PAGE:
Altyn Depe (‘Golden Hill’) is a settlement of the Eneolithic and Bronze Ages. Extensive archaeological research was carried out here during the Soviet period.

The settlement contains many features suggestive of an emergent town, including a specialised potters’ quarter, across which much pottery and remnants of kilns were found, the evidence of separation of living quarters into districts differentiated by the wealth and status of their inhabitants, and indications of external trade networks. The discovery here of ivory objects such as gaming counters has led some researchers to identify links between Altyn Depe and the Harappan civilisation of the Indus Valley.

A major discovery here was that of a monumental cult complex, centred around a stepped ziggurat structure, topped with a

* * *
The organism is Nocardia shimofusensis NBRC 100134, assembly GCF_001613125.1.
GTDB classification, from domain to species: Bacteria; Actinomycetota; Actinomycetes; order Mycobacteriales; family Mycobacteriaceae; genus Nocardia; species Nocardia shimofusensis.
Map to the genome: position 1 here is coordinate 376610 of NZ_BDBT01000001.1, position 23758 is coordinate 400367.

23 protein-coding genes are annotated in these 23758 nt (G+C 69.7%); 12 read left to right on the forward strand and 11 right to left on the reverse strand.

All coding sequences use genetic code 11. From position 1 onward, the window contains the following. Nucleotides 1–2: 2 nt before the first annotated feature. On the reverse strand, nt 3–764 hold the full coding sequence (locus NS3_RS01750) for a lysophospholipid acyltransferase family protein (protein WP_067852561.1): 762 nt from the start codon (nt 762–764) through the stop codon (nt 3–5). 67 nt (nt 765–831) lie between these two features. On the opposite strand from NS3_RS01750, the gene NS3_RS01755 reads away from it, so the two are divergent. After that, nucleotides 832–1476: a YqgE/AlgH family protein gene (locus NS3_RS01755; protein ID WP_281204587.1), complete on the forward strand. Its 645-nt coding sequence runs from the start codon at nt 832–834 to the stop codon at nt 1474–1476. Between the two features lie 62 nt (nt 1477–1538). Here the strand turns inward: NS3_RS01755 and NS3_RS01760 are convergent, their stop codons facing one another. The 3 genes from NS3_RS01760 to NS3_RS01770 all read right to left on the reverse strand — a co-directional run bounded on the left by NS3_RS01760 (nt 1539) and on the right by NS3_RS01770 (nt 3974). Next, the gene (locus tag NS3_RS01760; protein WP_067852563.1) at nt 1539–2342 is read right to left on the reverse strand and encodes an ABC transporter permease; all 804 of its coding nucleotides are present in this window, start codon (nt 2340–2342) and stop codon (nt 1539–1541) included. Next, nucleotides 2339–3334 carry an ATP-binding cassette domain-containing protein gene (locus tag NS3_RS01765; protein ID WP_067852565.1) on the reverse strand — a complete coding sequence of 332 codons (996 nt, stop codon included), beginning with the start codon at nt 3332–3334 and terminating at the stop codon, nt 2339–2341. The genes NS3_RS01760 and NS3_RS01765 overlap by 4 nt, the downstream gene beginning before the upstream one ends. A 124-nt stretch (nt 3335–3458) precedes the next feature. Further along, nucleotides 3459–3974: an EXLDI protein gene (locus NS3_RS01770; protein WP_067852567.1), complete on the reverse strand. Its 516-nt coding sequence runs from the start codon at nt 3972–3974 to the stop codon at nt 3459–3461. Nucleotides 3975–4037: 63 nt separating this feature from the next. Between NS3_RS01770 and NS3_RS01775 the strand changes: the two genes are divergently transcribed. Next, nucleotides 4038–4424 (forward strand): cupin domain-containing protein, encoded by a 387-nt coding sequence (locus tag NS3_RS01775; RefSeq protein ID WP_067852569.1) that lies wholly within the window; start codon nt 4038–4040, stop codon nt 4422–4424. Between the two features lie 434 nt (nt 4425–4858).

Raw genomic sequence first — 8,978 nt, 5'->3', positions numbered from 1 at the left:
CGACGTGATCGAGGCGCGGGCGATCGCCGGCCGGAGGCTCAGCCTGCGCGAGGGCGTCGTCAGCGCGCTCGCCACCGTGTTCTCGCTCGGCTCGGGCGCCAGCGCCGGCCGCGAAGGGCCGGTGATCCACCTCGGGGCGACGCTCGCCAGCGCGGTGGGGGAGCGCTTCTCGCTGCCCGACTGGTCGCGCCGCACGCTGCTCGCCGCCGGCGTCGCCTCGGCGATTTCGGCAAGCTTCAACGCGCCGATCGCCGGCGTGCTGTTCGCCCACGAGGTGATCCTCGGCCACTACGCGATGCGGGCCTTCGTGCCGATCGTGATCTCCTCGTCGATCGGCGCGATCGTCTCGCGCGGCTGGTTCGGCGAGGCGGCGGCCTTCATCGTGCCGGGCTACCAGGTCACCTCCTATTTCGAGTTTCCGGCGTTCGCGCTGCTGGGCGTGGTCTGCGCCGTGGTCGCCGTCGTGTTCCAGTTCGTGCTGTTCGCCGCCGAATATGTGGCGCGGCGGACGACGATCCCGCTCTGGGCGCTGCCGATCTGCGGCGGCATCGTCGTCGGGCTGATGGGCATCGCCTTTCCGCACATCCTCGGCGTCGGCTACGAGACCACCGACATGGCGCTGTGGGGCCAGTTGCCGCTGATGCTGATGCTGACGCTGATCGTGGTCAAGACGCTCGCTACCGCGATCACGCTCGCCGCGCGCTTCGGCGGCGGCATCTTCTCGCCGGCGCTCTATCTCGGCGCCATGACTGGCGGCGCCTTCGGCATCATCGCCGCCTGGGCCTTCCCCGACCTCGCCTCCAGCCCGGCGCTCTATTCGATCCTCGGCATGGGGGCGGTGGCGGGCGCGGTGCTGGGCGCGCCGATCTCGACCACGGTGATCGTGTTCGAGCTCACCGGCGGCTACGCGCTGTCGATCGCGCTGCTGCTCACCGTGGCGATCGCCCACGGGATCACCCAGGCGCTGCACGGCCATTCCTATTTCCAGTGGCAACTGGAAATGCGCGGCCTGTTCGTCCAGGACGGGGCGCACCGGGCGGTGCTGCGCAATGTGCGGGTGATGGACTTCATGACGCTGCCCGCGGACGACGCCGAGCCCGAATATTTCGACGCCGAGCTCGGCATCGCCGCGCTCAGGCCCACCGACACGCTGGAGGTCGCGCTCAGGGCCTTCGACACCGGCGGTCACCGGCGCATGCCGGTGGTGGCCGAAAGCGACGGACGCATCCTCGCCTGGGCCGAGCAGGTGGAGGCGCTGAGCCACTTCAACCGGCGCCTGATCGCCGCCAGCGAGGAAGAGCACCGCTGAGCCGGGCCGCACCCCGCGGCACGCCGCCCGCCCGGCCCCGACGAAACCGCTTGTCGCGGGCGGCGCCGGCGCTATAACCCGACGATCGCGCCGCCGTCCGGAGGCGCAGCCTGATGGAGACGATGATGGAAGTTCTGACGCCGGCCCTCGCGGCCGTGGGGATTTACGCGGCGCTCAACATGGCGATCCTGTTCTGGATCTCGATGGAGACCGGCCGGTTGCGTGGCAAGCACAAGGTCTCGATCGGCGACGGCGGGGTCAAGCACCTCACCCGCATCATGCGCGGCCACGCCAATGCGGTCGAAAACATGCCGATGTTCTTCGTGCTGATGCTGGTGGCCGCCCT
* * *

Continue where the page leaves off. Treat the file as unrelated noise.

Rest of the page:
small shrine. Among the items found here were two to justify the name of the hill: a small gold head of a wolf, and a larger golden head of a bull, more than 7cm in height, with a turquoise crescent inlaid on its forehead. The Russian archaeologist V. M. Masson has suggested that the cult complex may have been dedicated to the Moon God, which in the mythology of Mesopotamia is often linked to the figure of a bull.

Altyn Depe was abandoned by the middle of the second millennium BC, possibly as a result of over-exploitation of the land, its inhabitants moving eastwards to the Merv Oasis. The site today is not easy to interpret. There have been no excavations here for several years, and the results of earlier digs have softened into depressions and mounds across the pottery-strewn hill.